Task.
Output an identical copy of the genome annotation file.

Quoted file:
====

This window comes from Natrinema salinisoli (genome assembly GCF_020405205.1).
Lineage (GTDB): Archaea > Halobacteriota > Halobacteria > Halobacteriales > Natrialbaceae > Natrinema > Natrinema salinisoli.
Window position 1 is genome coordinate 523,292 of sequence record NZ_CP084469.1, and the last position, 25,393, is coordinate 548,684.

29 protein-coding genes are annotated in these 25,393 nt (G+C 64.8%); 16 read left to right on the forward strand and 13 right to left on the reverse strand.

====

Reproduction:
This window comes from Natrinema salinisoli (genome assembly GCF_020405205.1).
Lineage (GTDB): Archaea > Halobacteriota > Halobacteria > Halobacteriales > Natrialbaceae > Natrinema > Natrinema salinisoli.
Window position 1 is genome coordinate 523,292 of sequence record NZ_CP084469.1, and the last position, 25,393, is coordinate 548,684.

29 protein-coding genes are annotated in these 25,393 nt (G+C 64.8%); 16 read left to right on the forward strand and 13 right to left on the reverse strand.